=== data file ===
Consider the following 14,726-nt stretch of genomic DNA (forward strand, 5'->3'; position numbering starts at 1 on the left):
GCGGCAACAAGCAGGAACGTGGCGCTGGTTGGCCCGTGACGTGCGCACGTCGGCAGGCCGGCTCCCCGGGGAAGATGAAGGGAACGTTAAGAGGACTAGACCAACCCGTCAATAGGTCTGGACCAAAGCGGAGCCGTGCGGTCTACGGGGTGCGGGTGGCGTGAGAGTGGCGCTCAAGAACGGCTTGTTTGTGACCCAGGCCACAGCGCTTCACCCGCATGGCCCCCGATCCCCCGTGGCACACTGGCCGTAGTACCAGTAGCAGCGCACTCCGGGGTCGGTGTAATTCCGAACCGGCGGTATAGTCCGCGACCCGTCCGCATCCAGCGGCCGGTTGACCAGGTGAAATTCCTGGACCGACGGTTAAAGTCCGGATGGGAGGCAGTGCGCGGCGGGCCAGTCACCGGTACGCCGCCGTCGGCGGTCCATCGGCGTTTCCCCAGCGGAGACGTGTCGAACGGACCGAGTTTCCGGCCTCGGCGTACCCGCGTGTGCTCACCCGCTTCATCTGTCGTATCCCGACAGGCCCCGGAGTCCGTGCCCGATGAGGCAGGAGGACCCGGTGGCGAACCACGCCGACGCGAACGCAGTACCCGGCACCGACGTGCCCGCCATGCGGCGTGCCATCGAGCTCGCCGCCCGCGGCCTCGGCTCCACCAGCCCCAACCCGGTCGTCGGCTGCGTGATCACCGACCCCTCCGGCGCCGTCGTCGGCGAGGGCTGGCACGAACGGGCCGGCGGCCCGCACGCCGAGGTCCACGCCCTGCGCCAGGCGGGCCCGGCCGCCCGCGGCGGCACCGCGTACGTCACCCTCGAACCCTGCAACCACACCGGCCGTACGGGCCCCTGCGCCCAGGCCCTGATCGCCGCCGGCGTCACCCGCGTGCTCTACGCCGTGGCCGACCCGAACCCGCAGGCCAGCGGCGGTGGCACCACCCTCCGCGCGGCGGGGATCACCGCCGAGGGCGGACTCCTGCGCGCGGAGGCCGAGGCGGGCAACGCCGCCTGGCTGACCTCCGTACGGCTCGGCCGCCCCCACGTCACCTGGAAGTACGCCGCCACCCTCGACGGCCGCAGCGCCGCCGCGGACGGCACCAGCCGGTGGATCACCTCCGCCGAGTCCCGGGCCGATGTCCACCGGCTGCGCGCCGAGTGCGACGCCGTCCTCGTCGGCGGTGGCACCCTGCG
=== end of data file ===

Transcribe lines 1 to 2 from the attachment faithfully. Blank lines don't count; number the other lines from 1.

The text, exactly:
Consider the following 14,726-nt stretch of genomic DNA (forward strand, 5'->3'; position numbering starts at 1 on the left):
GCGGCAACAAGCAGGAACGTGGCGCTGGTTGGCCCGTGACGTGCGCACGTCGGCAGGCCGGCTCCCCGGGGAAGATGAAGGGAACGTTAAGAGGACTAGACCAACCCGTCAATAGGTCTGGACCAAAGCGGAGCCGTGCGGTCTACGGGGTGCGGGTGGCGTGAGAGTGGCGCTCAAGAACGGCTTGTTTGTGACCCAGGCCACAGCGCTTCACCCGCATGGCCCCCGATCCCCCGTGGCACACTGGCCGTAGTACCAGTAGCAGCGCACTCCGGGGTCGGTGTAATTCCGAACCGGCGGTATAGTCCGCGACCCGTCCGCATCCAGCGGCCGGTTGACCAGGTGAAATTCCTGGACCGACGGTTAAAGTCCGGATGGGAGGCAGTGCGCGGCGGGCCAGTCACCGGTACGCCGCCGTCGGCGGTCCATCGGCGTTTCCCCAGCGGAGACGTGTCGAACGGACCGAGTTTCCGGCCTCGGCGTACCCGCGTGTGCTCACCCGCTTCATCTGTCGTATCCCGACAGGCCCCGGAGTCCGTGCCCGATGAGGCAGGAGGACCCGGTGGCGAACCACGCCGACGCGAACGCAGTACCCGGCACCGACGTGCCCGCCATGCGGCGTGCCATCGAGCTCGCCGCCCGCGGCCTCGGCTCCACCAGCCCCAACCCGGTCGTCGGCTGCGTGATCACCGACCCCTCCGGCGCCGTCGTCGGCGAGGGCTGGCACGAACGGGCCGGCGGCCCGCACGCCGAGGTCCACGCCCTGCGCCAGGCGGGCCCGGCCGCCCGCGGCGGCACCGCGTACGTCACCCTCGAACCCTGCAACCACACCGGCCGTACGGGCCCCTGCGCCCAGGCCCTGATCGCCGCCGGCGTCACCCGCGTGCTCTACGCCGTGGCCGACCCGAACCCGCAGGCCAGCGGCGGTGGCACCACCCTCCGCGCGGCGGGGATCACCGCCGAGGGCGGACTCCTGCGCGCGGAGGCCGAGGCGGGCAACGCCGCCTGGCTGACCTCCGTACGGCTCGGCCGCCCCCACGTCACCTGGAAGTACGCCGCCACCCTCGACGGCCGCAGCGCCGCCGCGGACGGCACCAGCCGGTGGATCACCTCCGCCGAGTCCCGGGCCGATGTCCACCGGCTGCGCGCCGAGTGCGACGCCGTCCTCGTCGGCGGTGGCACCCTGCG